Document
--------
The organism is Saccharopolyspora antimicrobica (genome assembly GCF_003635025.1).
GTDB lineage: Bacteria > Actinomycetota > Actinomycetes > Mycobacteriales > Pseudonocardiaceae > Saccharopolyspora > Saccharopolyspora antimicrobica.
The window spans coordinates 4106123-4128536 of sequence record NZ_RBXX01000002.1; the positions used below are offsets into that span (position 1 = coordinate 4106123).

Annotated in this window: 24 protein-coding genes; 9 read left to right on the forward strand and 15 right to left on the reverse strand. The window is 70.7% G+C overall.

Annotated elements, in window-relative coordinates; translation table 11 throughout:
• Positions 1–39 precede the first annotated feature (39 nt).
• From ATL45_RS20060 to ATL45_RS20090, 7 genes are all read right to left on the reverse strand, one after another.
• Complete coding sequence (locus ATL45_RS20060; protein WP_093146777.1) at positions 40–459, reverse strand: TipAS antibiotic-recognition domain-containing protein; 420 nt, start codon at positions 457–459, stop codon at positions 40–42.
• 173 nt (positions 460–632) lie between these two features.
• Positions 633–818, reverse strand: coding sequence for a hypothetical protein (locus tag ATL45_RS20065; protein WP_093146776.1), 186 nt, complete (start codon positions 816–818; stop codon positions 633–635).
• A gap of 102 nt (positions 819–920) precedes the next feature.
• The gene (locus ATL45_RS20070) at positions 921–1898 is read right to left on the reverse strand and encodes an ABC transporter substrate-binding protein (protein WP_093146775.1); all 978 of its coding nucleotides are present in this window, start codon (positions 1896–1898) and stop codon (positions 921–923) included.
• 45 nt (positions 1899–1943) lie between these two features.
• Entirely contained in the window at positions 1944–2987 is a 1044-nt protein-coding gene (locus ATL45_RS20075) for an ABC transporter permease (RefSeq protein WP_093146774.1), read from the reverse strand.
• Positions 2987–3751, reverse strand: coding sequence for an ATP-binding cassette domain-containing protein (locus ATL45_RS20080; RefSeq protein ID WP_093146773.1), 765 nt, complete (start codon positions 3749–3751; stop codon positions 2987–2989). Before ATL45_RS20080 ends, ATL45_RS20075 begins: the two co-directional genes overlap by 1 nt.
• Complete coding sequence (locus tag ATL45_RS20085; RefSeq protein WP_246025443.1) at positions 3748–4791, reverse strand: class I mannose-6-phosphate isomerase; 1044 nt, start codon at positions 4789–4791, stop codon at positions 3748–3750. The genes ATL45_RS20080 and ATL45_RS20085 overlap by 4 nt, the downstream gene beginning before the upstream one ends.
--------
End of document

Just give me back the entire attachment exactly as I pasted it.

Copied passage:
The organism is Saccharopolyspora antimicrobica (genome assembly GCF_003635025.1).
GTDB lineage: Bacteria > Actinomycetota > Actinomycetes > Mycobacteriales > Pseudonocardiaceae > Saccharopolyspora > Saccharopolyspora antimicrobica.
The window spans coordinates 4106123-4128536 of sequence record NZ_RBXX01000002.1; the positions used below are offsets into that span (position 1 = coordinate 4106123).

Annotated in this window: 24 protein-coding genes; 9 read left to right on the forward strand and 15 right to left on the reverse strand. The window is 70.7% G+C overall.

Annotated elements, in window-relative coordinates; translation table 11 throughout:
• Positions 1–39 precede the first annotated feature (39 nt).
• From ATL45_RS20060 to ATL45_RS20090, 7 genes are all read right to left on the reverse strand, one after another.
• Complete coding sequence (locus ATL45_RS20060; protein WP_093146777.1) at positions 40–459, reverse strand: TipAS antibiotic-recognition domain-containing protein; 420 nt, start codon at positions 457–459, stop codon at positions 40–42.
• 173 nt (positions 460–632) lie between these two features.
• Positions 633–818, reverse strand: coding sequence for a hypothetical protein (locus tag ATL45_RS20065; protein WP_093146776.1), 186 nt, complete (start codon positions 816–818; stop codon positions 633–635).
• A gap of 102 nt (positions 819–920) precedes the next feature.
• The gene (locus ATL45_RS20070) at positions 921–1898 is read right to left on the reverse strand and encodes an ABC transporter substrate-binding protein (protein WP_093146775.1); all 978 of its coding nucleotides are present in this window, start codon (positions 1896–1898) and stop codon (positions 921–923) included.
• 45 nt (positions 1899–1943) lie between these two features.
• Entirely contained in the window at positions 1944–2987 is a 1044-nt protein-coding gene (locus ATL45_RS20075) for an ABC transporter permease (RefSeq protein WP_093146774.1), read from the reverse strand.
• Positions 2987–3751, reverse strand: coding sequence for an ATP-binding cassette domain-containing protein (locus ATL45_RS20080; RefSeq protein ID WP_093146773.1), 765 nt, complete (start codon positions 3749–3751; stop codon positions 2987–2989). Before ATL45_RS20080 ends, ATL45_RS20075 begins: the two co-directional genes overlap by 1 nt.
• Complete coding sequence (locus tag ATL45_RS20085; RefSeq protein WP_246025443.1) at positions 3748–4791, reverse strand: class I mannose-6-phosphate isomerase; 1044 nt, start codon at positions 4789–4791, stop codon at positions 3748–3750. The genes ATL45_RS20080 and ATL45_RS20085 overlap by 4 nt, the downstream gene beginning before the upstream one ends.